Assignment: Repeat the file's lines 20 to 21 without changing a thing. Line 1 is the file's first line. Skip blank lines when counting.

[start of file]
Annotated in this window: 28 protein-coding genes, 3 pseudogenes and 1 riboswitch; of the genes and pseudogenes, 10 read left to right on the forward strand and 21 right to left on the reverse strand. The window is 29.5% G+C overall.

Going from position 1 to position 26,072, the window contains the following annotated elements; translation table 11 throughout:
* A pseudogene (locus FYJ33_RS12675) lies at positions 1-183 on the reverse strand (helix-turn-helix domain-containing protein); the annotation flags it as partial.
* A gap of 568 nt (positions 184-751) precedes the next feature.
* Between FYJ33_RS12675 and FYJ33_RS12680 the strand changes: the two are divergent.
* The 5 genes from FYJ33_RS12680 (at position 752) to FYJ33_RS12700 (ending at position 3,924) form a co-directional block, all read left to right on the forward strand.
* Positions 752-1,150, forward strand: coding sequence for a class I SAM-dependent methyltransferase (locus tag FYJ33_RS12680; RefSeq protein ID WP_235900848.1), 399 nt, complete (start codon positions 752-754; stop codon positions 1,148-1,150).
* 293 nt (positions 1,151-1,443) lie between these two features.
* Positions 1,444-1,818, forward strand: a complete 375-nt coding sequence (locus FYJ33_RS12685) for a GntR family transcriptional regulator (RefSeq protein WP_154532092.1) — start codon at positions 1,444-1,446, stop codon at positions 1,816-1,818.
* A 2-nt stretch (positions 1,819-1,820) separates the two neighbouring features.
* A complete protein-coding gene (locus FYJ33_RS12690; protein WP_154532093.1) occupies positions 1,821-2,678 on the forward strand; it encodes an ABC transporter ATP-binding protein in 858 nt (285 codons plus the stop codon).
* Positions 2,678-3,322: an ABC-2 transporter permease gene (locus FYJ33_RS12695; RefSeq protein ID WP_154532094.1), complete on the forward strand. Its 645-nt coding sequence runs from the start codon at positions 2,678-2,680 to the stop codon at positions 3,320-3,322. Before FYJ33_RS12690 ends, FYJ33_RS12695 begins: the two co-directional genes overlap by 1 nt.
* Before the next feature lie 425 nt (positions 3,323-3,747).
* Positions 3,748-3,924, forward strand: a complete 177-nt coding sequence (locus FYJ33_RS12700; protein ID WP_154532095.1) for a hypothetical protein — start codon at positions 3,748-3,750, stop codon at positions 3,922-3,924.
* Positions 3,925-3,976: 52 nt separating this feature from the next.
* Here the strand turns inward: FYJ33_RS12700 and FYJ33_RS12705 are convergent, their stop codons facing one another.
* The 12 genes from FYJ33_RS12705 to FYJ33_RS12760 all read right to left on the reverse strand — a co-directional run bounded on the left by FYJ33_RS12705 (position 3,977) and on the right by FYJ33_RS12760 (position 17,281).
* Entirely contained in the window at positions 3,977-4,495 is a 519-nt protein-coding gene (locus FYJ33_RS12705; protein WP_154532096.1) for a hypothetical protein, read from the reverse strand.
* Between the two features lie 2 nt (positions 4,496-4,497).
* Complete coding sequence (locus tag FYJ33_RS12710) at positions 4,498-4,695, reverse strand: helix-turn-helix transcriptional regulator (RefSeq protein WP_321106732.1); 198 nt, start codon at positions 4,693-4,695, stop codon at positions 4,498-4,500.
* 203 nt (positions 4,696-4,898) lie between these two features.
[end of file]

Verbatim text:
* Complete coding sequence (locus tag FYJ33_RS12710) at positions 4,498-4,695, reverse strand: helix-turn-helix transcriptional regulator (RefSeq protein WP_321106732.1); 198 nt, start codon at positions 4,693-4,695, stop codon at positions 4,498-4,500.
* 203 nt (positions 4,696-4,898) lie between these two features.